Canadian Manufacturing

Military facing procurement staff shortage amid major jet, warship buys

According to a recent report, military's procurement department currently has 4,155 employees compared to 9,000 in 1980s



The Lockheed Martin F-35A has been deemed "combat ready" by the U.S. Air Force

The Lockheed Martin F-35A is one of the programs at the centre of the Canadian controversy around military procurement

OTTAWA—The Defence Department’s procurement chief says he is having a hard time finding experienced personnel as he hires hundreds of new employees to help untangle the snarled military purchase system.

“There’s numbers, but there’s also kind of knowledge and experience,” said Patrick Finn, the assistant deputy minister of materiel at National Defence. “And I can grow the numbers and I’m doing that. The issue for me is actually getting the experienced workforce and getting the knowledge and expertise to do it.”

A shortage of procurement expertise has been cited by defence officials and experts as one of many problems impeding efforts to buy billions of dollars worth of new military equipment such as fighter jets and warships.

Officials say the procurement section currently has 4,155 employees. That compares with around 9,000 people in the 1980s, according to a report published last year by the Conference of Defence Associations Institute (CDAI).

Many of those who left in the late 1980s and early 1990s were among the most experienced officials, the report said. “Those who remained had fewer opportunities to practise their skills than before, given the new and relatively sparse rate of acquisitions.”

There have also been concerns in recent years about burnout and low morale among procurement staff as the number of complex projects has increased.

The Liberals touched on the issue during last year’s election campaign, promising in their platform to increase the capacity of the department’s acquisition branch “to ensure that projects avoid the bottlenecks that have plagued our armed forces.”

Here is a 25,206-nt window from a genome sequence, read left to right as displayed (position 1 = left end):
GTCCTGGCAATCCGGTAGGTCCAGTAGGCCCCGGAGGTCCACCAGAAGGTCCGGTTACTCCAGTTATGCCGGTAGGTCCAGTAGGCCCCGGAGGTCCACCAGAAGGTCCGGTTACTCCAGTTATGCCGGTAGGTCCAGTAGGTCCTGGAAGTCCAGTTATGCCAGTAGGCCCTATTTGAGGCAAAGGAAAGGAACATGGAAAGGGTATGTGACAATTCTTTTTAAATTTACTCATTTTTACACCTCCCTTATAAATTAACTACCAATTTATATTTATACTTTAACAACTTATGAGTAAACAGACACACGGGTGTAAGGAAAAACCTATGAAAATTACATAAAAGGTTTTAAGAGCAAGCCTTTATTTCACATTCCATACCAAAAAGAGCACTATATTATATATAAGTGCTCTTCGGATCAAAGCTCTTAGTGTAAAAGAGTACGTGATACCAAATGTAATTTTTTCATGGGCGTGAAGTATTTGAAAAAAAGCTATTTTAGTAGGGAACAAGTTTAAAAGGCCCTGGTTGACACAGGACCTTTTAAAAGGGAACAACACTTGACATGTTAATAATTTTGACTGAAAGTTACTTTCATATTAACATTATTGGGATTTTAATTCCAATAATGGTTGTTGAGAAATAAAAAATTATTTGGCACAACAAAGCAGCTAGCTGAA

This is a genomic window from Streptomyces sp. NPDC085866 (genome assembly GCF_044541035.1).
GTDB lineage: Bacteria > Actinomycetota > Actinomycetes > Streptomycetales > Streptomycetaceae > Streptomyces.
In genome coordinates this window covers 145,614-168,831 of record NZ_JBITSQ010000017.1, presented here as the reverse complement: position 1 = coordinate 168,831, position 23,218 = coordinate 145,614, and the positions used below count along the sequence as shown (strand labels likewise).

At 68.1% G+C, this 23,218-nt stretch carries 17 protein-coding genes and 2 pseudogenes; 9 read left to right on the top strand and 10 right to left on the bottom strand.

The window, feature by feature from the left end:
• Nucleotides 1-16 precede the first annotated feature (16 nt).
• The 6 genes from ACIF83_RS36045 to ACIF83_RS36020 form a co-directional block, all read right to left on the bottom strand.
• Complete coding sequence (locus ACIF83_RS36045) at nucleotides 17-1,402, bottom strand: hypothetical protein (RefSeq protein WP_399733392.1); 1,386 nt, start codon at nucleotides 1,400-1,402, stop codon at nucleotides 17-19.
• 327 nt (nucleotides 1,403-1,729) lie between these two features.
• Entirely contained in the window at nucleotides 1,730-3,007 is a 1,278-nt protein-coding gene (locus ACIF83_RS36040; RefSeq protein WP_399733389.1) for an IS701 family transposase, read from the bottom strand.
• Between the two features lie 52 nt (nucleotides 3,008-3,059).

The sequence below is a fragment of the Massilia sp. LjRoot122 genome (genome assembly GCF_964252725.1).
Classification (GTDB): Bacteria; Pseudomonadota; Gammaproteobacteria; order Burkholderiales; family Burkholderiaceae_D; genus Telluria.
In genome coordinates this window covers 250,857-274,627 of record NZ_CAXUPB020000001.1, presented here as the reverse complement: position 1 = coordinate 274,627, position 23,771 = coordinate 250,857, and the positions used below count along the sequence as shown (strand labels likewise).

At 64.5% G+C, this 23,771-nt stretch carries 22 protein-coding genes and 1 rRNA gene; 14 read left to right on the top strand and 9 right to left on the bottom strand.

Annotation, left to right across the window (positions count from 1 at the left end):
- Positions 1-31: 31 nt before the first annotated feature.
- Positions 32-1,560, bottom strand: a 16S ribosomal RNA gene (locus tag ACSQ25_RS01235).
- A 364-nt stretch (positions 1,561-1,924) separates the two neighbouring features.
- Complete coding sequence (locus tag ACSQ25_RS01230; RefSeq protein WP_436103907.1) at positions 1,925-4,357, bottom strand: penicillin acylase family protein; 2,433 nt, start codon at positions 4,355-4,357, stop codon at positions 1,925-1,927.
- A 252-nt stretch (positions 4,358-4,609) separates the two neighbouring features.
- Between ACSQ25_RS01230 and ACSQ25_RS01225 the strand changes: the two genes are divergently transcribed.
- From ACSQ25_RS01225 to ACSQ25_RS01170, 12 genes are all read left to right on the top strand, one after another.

Finn said he is planning to increase his workforce by about 10 per cent over the next year, which will include introducing a new generation of procurement experts to defence.

“But they’re not going to be my project managers and project engineers for major capital projects,” he said. “We are in the process of growing. I don’t have any limits on me in that respect. It’s about building that expertise, which is really key.”

Former defence procurement chief Alan Williams said the “insanity” that has prevented the military from getting new equipment can be traced back to a lack of experience among its staff.

“The procurement fiascos over the last decade are clearly stuff that either inexperienced people have been proposing, or inexperienced people have not been able to negate the direction if it did come from above,” Williams said. “Experience is absolutely vital.”

While there is no easy solution, retired colonel George Petrolekas, a senior fellow at the CDAI, said Canada should learn from other countries such as France and the Netherlands to develop—and keep—the type of expertise needed to manage multibillion-dollar military projects.

The problem, he said, is that the current system involving myriad checks and balances is designed more for avoiding political controversy than actually making decisions.

The government is expected to announce plans for replacing Canada’s aging CF-18 fighter jet fleet in the fall, as well as start a bidding process for the construction of new warships.

With reporting from Michael Tutton in Halifax

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